CONSEQUENCES OF CLIMATE CHANGE FOR NUCLEAR HAZARDS

Hirsch et al. (2005, section D2) document numerous examples of problems experienced at nuclear plants by phenomena which are likely to become more frequent and more severe as a result of climate change − in particular flooding and severe storm events. These events can directly jeopardise the safe operation of nuclear plants and can lead to intermediary problems with safety implications, such as electrical grid failure. Grid failure raises another problem − emergency power systems at nuclear plants using diesel generator are notoriously trouble-prone.

Hirsch et al. (2005) state: “In spite of the fact that the hazards of climate change are becoming more and more obvious, safety reassessments and improvements generally are only implemented – if at all – after an event occurred. This practice is aggravated by the fact that an event in one [nuclear power plant] does not necessarily lead to backfits in another plant, let alone to backfits worldwide.”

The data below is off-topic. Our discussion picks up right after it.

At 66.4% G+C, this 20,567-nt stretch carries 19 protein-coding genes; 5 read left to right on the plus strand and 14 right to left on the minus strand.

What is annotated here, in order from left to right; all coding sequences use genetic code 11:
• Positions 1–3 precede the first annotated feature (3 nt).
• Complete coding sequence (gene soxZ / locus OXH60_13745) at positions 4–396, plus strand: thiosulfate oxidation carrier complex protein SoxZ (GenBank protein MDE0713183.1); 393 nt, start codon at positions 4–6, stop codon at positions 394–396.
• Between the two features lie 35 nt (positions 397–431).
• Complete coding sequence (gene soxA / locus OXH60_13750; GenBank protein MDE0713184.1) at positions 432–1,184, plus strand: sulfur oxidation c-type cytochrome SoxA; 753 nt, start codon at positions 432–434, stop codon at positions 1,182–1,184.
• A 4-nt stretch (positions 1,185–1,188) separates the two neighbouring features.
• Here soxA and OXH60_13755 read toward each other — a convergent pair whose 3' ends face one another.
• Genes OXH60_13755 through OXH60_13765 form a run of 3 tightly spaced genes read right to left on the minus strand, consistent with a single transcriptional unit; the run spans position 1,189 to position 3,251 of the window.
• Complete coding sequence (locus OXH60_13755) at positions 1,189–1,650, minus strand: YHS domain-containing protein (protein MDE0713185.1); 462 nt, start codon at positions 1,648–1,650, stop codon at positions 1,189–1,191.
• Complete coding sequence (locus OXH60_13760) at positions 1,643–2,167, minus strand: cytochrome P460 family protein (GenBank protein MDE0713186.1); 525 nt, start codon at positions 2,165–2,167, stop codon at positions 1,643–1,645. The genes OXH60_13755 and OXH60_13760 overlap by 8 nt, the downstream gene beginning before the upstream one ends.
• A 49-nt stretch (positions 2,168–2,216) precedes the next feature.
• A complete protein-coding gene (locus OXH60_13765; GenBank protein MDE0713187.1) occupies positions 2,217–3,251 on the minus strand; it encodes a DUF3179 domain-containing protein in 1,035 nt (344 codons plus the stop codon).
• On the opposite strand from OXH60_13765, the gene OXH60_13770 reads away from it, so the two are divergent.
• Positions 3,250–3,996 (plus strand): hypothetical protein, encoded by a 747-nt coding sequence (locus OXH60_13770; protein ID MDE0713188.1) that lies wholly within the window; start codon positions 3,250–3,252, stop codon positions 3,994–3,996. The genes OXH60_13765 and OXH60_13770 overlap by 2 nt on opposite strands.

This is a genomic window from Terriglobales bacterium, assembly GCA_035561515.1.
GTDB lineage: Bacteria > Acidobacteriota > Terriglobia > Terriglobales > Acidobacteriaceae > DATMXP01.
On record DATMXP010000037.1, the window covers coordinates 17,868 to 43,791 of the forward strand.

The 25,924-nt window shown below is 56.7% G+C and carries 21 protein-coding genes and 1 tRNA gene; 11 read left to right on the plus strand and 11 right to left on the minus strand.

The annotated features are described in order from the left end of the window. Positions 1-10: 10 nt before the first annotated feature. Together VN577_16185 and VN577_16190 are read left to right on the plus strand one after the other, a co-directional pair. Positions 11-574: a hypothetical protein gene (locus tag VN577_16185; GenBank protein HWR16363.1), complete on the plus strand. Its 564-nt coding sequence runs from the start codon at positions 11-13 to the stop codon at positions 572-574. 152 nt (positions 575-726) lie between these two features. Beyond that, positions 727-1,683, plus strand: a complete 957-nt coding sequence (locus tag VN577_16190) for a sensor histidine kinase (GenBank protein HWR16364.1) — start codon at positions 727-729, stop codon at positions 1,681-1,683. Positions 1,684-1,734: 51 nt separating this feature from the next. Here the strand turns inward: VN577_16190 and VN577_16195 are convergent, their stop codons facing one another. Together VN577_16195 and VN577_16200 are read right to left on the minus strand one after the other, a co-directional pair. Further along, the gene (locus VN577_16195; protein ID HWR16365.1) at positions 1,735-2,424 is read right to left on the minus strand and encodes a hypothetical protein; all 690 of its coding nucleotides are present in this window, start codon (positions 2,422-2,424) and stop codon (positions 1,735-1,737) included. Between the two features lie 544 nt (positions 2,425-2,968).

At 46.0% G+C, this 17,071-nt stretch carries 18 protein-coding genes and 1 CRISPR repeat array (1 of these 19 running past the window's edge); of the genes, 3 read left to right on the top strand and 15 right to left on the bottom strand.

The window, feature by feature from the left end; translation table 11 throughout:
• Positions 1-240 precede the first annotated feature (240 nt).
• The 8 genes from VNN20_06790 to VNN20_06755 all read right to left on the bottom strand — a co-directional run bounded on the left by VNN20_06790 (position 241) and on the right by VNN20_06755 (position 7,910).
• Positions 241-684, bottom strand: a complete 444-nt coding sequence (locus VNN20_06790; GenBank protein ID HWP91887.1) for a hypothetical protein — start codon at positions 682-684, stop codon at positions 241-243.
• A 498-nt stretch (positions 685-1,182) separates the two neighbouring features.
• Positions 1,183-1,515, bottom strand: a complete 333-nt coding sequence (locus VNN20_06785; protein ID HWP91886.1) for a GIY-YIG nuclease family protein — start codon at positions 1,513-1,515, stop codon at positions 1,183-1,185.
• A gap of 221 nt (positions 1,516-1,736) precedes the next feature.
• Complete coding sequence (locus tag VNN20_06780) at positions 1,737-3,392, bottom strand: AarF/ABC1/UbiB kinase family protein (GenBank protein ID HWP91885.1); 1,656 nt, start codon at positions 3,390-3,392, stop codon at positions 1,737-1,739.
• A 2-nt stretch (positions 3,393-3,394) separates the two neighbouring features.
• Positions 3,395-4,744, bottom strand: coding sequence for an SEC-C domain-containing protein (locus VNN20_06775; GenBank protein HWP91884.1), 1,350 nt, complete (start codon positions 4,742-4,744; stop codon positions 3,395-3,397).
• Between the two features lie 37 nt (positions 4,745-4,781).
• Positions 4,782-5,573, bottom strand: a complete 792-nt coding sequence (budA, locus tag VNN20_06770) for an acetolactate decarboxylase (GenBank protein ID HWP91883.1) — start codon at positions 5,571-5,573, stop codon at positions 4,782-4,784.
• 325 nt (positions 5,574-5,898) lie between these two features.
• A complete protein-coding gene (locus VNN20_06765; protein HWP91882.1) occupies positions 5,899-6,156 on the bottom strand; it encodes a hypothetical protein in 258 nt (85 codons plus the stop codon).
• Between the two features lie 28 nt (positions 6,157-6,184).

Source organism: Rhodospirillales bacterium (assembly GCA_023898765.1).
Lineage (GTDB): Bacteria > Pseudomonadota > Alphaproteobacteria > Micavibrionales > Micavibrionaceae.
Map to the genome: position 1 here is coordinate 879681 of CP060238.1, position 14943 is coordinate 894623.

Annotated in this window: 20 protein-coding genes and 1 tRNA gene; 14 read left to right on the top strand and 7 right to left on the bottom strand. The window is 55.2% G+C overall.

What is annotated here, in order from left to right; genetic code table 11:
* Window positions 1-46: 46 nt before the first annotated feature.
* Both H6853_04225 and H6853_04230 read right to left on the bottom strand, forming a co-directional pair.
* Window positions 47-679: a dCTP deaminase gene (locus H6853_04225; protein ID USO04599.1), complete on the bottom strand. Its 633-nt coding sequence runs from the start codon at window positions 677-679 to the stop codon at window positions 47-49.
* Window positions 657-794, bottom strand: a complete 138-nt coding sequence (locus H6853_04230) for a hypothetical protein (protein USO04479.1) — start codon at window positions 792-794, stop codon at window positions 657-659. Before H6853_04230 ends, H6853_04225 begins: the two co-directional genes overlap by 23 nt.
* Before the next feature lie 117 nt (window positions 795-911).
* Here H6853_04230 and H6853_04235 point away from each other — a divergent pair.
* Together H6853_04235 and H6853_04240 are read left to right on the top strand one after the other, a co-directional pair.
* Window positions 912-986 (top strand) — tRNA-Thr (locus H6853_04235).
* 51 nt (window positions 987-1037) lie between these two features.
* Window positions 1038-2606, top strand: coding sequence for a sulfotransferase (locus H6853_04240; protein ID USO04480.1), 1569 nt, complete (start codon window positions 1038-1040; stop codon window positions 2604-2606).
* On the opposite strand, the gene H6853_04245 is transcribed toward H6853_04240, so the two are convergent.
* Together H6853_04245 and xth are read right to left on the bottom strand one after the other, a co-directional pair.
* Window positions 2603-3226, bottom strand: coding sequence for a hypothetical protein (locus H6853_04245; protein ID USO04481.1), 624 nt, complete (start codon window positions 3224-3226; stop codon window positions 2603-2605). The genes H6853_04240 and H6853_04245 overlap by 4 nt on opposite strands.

Reference:
* Hirsch, Helmut, Oda Becker, Mycle Schneider and Antony Froggatt, April 2005, “Nuclear Reactor Hazards: Ongoing Dangers of Operating Nuclear Technology in the 21st Century”, Report prepared for Greenpeace International,